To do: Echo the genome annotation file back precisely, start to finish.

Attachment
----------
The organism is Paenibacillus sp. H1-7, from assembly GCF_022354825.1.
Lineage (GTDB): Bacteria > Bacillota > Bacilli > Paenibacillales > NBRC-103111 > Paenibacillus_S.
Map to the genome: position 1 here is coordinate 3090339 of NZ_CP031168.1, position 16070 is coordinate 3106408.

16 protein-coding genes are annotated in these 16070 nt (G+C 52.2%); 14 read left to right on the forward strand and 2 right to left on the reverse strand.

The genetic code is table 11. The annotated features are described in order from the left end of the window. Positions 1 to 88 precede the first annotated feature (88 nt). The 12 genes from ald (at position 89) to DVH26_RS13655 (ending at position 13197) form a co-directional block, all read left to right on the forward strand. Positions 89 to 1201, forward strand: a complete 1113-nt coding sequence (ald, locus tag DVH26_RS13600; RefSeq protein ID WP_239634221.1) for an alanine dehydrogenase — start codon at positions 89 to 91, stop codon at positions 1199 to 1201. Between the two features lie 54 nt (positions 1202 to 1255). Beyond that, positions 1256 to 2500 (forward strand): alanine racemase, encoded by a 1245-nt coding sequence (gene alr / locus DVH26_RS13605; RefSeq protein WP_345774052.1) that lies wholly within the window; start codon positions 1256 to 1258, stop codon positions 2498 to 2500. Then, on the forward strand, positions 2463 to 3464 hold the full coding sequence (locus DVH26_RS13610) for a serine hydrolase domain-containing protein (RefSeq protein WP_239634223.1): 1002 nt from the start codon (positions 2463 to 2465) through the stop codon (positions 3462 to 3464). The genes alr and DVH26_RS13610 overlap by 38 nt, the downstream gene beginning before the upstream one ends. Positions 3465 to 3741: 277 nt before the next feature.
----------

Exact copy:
The organism is Paenibacillus sp. H1-7, from assembly GCF_022354825.1.
Lineage (GTDB): Bacteria > Bacillota > Bacilli > Paenibacillales > NBRC-103111 > Paenibacillus_S.
Map to the genome: position 1 here is coordinate 3090339 of NZ_CP031168.1, position 16070 is coordinate 3106408.

16 protein-coding genes are annotated in these 16070 nt (G+C 52.2%); 14 read left to right on the forward strand and 2 right to left on the reverse strand.

The genetic code is table 11. The annotated features are described in order from the left end of the window. Positions 1 to 88 precede the first annotated feature (88 nt). The 12 genes from ald (at position 89) to DVH26_RS13655 (ending at position 13197) form a co-directional block, all read left to right on the forward strand. Positions 89 to 1201, forward strand: a complete 1113-nt coding sequence (ald, locus tag DVH26_RS13600; RefSeq protein ID WP_239634221.1) for an alanine dehydrogenase — start codon at positions 89 to 91, stop codon at positions 1199 to 1201. Between the two features lie 54 nt (positions 1202 to 1255). Beyond that, positions 1256 to 2500 (forward strand): alanine racemase, encoded by a 1245-nt coding sequence (gene alr / locus DVH26_RS13605; RefSeq protein WP_345774052.1) that lies wholly within the window; start codon positions 1256 to 1258, stop codon positions 2498 to 2500. Then, on the forward strand, positions 2463 to 3464 hold the full coding sequence (locus DVH26_RS13610) for a serine hydrolase domain-containing protein (RefSeq protein WP_239634223.1): 1002 nt from the start codon (positions 2463 to 2465) through the stop codon (positions 3462 to 3464). The genes alr and DVH26_RS13610 overlap by 38 nt, the downstream gene beginning before the upstream one ends. Positions 3465 to 3741: 277 nt before the next feature.